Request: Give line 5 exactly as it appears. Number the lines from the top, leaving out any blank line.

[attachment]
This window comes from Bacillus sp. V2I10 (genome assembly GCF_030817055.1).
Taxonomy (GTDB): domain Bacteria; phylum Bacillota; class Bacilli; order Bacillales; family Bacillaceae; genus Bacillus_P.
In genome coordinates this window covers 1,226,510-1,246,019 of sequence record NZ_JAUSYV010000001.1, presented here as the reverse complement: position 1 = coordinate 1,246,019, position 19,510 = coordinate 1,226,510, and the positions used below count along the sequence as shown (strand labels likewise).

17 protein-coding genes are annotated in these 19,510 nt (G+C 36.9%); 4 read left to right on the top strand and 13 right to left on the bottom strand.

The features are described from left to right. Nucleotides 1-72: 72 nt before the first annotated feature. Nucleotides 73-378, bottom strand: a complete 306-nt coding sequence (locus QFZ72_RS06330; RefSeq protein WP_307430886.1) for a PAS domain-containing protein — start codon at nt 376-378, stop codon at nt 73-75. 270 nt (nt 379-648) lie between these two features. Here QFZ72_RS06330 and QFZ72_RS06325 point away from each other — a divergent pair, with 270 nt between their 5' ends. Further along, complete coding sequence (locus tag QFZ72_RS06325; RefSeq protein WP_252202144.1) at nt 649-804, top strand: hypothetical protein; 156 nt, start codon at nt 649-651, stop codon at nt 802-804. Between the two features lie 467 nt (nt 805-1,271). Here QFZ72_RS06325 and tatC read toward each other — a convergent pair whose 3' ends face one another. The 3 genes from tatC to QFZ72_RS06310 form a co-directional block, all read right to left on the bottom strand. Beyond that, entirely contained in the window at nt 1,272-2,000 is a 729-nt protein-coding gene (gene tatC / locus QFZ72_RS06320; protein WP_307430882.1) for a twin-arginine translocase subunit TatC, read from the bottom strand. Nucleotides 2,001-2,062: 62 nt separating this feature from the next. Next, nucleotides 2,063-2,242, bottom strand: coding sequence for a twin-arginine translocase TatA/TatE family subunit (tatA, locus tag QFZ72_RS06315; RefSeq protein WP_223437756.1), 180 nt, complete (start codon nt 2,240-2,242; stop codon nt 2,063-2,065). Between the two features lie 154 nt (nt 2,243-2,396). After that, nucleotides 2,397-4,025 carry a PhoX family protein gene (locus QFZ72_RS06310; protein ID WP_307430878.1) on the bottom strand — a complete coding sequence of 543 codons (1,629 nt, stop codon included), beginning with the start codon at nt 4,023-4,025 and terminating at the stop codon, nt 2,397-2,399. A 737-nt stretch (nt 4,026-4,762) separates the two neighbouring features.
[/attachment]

The features are described from left to right. Nucleotides 1-72: 72 nt before the first annotated feature. Nucleotides 73-378, bottom strand: a complete 306-nt coding sequence (locus QFZ72_RS06330; RefSeq protein WP_307430886.1) for a PAS domain-containing protein — start codon at nt 376-378, stop codon at nt 73-75. 270 nt (nt 379-648) lie between these two features. Here QFZ72_RS06330 and QFZ72_RS06325 point away from each other — a divergent pair, with 270 nt between their 5' ends. Further along, complete coding sequence (locus tag QFZ72_RS06325; RefSeq protein WP_252202144.1) at nt 649-804, top strand: hypothetical protein; 156 nt, start codon at nt 649-651, stop codon at nt 802-804. Between the two features lie 467 nt (nt 805-1,271). Here QFZ72_RS06325 and tatC read toward each other — a convergent pair whose 3' ends face one another. The 3 genes from tatC to QFZ72_RS06310 form a co-directional block, all read right to left on the bottom strand. Beyond that, entirely contained in the window at nt 1,272-2,000 is a 729-nt protein-coding gene (gene tatC / locus QFZ72_RS06320; protein WP_307430882.1) for a twin-arginine translocase subunit TatC, read from the bottom strand. Nucleotides 2,001-2,062: 62 nt separating this feature from the next. Next, nucleotides 2,063-2,242, bottom strand: coding sequence for a twin-arginine translocase TatA/TatE family subunit (tatA, locus tag QFZ72_RS06315; RefSeq protein WP_223437756.1), 180 nt, complete (start codon nt 2,240-2,242; stop codon nt 2,063-2,065). Between the two features lie 154 nt (nt 2,243-2,396). After that, nucleotides 2,397-4,025 carry a PhoX family protein gene (locus QFZ72_RS06310; protein ID WP_307430878.1) on the bottom strand — a complete coding sequence of 543 codons (1,629 nt, stop codon included), beginning with the start codon at nt 4,023-4,025 and terminating at the stop codon, nt 2,397-2,399. A 737-nt stretch (nt 4,026-4,762) separates the two neighbouring features.